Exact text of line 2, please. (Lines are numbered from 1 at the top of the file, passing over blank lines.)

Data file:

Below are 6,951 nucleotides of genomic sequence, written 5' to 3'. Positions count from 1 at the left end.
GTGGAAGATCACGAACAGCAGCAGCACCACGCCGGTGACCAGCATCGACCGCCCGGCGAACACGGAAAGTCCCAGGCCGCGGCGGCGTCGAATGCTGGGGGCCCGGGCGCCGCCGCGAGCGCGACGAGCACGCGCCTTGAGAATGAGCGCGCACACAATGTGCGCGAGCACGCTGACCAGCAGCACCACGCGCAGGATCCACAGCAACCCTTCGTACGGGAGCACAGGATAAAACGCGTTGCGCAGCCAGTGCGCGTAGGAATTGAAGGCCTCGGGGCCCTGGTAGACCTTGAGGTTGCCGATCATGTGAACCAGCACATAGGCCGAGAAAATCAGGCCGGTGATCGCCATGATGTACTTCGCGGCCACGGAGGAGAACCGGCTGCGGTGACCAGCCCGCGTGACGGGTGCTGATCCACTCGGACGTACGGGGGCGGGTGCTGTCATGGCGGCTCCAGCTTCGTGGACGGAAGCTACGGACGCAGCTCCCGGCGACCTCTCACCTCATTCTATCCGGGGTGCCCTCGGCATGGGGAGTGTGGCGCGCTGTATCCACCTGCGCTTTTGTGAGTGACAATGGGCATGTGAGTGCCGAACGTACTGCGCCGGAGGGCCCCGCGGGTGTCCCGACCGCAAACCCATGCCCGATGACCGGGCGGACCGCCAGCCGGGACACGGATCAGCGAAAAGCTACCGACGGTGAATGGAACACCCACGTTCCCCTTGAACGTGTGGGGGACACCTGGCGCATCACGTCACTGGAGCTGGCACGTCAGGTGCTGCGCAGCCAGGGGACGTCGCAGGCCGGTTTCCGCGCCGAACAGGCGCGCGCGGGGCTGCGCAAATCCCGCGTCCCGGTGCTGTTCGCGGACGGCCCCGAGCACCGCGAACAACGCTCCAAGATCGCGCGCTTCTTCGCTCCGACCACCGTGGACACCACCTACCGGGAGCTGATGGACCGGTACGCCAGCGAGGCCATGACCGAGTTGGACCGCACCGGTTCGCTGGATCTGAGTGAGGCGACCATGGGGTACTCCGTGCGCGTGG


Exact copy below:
GTGGAAGATCACGAACAGCAGCAGCACCACGCCGGTGACCAGCATCGACCGCCCGGCGAACACGGAAAGTCCCAGGCCGCGGCGGCGTCGAATGCTGGGGGCCCGGGCGCCGCCGCGAGCGCGACGAGCACGCGCCTTGAGAATGAGCGCGCACACAATGTGCGCGAGCACGCTGACCAGCAGCACCACGCGCAGGATCCACAGCAACCCTTCGTACGGGAGCACAGGATAAAACGCGTTGCGCAGCCAGTGCGCGTAGGAATTGAAGGCCTCGGGGCCCTGGTAGACCTTGAGGTTGCCGATCATGTGAACCAGCACATAGGCCGAGAAAATCAGGCCGGTGATCGCCATGATGTACTTCGCGGCCACGGAGGAGAACCGGCTGCGGTGACCAGCCCGCGTGACGGGTGCTGATCCACTCGGACGTACGGGGGCGGGTGCTGTCATGGCGGCTCCAGCTTCGTGGACGGAAGCTACGGACGCAGCTCCCGGCGACCTCTCACCTCATTCTATCCGGGGTGCCCTCGGCATGGGGAGTGTGGCGCGCTGTATCCACCTGCGCTTTTGTGAGTGACAATGGGCATGTGAGTGCCGAACGTACTGCGCCGGAGGGCCCCGCGGGTGTCCCGACCGCAAACCCATGCCCGATGACCGGGCGGACCGCCAGCCGGGACACGGATCAGCGAAAAGCTACCGACGGTGAATGGAACACCCACGTTCCCCTTGAACGTGTGGGGGACACCTGGCGCATCACGTCACTGGAGCTGGCACGTCAGGTGCTGCGCAGCCAGGGGACGTCGCAGGCCGGTTTCCGCGCCGAACAGGCGCGCGCGGGGCTGCGCAAATCCCGCGTCCCGGTGCTGTTCGCGGACGGCCCCGAGCACCGCGAACAACGCTCCAAGATCGCGCGCTTCTTCGCTCCGACCACCGTGGACACCACCTACCGGGAGCTGATGGACCGGTACGCCAGCGAGGCCATGACCGAGTTGGACCGCACCGGTTCGCTGGATCTGAGTGAGGCGACCATGGGGTACTCCGTGCGCGTGG